One of the aspects of my job that I enjoy most, is talking with people about their business. Seeing the enthusiasm they have for starting it or growing it and being able to help them with ideas that could assist that growth. I often talk to people who when starting out had a very different perspective about how their business should operate to how they see things in the present, and so this post discusses how you can avoid handicapping yourself by planning for change in your business.

Here are some areas of your business you may wish to give consideration to when starting out for future developments…

Your Business Name

This is a big one. Quite often, clients that are starting out are thinking smaller or perhaps bigger than reality makes possible. Examples include naming your business with a local place name in the title because you don’t foresee doing business any further than your locality. This obviously has ramifications if you ever decide to move or expand your business.

Not checking other business names locally or nationally.
Perhaps you’re thinking of always being a local business and other companies with the same name don’t bother you. But this could change if you decide to expand nationally.

Using your own name for your business.
What happens if you expand and take on more staff? Sometimes it’s absolutely fine to continue with your name as the brand, but this may not always be desirable.

Being too specific or too broad.
When you start your business, you may be adamant about it’s core service, but often things can change as you learn more about your market and customers. If you want to shift your focus, you may handicapped by your choice of business / domain name, so it can be useful to name your business more broadly. For example: “Colin’s Clutches” might be problematic if you go on to service all parts of automotive systems.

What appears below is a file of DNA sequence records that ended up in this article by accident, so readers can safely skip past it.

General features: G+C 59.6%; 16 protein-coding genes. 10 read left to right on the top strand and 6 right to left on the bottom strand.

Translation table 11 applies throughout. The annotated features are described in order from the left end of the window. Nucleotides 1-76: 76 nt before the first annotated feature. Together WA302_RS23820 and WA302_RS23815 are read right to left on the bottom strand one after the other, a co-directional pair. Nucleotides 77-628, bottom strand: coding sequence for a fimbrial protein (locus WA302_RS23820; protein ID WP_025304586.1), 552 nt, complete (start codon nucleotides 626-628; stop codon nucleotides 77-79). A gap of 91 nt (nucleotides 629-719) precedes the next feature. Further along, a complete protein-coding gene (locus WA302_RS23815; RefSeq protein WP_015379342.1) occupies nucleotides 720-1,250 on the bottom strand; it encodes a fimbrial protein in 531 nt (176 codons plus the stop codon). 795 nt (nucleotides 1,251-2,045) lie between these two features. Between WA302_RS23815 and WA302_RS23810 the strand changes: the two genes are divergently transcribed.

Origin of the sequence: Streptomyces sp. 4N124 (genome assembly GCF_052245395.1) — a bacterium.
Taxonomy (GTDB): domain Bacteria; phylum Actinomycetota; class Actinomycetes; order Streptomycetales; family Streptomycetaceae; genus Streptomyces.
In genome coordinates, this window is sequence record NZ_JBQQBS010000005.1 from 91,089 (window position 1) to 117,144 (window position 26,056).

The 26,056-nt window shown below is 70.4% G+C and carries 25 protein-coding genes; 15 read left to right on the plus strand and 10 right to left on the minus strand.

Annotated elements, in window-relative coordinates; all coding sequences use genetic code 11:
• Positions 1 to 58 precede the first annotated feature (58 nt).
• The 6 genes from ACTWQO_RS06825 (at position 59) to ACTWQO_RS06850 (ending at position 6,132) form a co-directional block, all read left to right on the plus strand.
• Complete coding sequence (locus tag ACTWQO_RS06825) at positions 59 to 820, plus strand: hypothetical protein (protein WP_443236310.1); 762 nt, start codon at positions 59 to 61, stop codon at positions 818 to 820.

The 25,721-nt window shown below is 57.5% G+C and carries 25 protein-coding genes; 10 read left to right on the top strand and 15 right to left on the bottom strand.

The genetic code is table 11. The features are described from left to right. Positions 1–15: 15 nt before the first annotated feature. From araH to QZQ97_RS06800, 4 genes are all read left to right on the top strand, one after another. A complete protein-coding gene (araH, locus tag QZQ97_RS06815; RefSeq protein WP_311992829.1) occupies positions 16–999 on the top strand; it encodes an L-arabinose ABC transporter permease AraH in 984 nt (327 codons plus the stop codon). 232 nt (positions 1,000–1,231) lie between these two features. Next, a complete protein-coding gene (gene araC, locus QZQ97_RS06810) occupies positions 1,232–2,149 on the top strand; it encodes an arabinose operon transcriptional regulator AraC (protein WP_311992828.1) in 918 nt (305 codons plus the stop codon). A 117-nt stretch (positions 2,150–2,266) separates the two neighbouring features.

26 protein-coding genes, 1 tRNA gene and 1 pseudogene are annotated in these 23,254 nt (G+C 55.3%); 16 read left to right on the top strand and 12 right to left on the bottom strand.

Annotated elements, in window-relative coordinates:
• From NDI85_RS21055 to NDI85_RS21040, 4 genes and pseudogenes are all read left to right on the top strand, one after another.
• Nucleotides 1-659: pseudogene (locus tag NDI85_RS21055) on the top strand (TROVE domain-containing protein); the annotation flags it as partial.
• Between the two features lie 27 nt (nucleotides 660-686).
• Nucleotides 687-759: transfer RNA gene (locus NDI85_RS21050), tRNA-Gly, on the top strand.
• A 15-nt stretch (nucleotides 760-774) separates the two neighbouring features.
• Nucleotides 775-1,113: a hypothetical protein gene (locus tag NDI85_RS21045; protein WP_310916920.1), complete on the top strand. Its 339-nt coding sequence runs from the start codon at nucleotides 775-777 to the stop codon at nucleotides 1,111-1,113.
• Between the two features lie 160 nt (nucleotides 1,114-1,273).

Your domain name is important too.
Yes, you can always buy another domain name, but consider that domain names are tied to your website and develop authority with search engines over time, so if you suddenly decide to change your domain name, you may find that you lose ranking in Google. Of course, your domain name and business name don’t have to be the same, but it’s usually a good idea if they are. If you’re not sure about you domain name, you can always buy several and point them all to your website. Just make sure that they’re relevant to your website/business.

It’s a very difficult part of starting a business, but choosing a business name has plenty of potential pitfalls, and it’s worth spending time on getting it right.

Finding the Pricing Sweet Spot

Setting pricing is a difficult task.
How do you know what people will be willing to pay for your product or service? Yes, you can check what the competition are charging and base things around that, but if your business is more unique, this may not be so easy. If you set out with pricing that’s pitched too low, it can be difficult to raise them later without upsetting people, so maybe it’s best to start a bit more expensive than you’d expect and see how things go. It’s far easier to lower prices than raise them!

Experiment with offers.
Another thing you can do is create offers before you lower your pricing permanently as a means of testing out whether different pricing is more attractive to potential customers. Experiment with different percentage discounts or money off coupons.

Consider your service’s value.
It may be that the competition are cheaper, but what if you’re providing something they don’t? Perhaps your service or product is of a higher quality, costs more to provide or source, or is more exclusive. Maybe the way you make your service available is less regular than other services and can command a premium for being available in a more ad-hoc way.  Freelancers often have higher hourly rates than employed workers because they can’t guarantee the regularity of income the way employees can. You may need to consider what your product or service is worth based on your time, effort, quality, expertise and costs.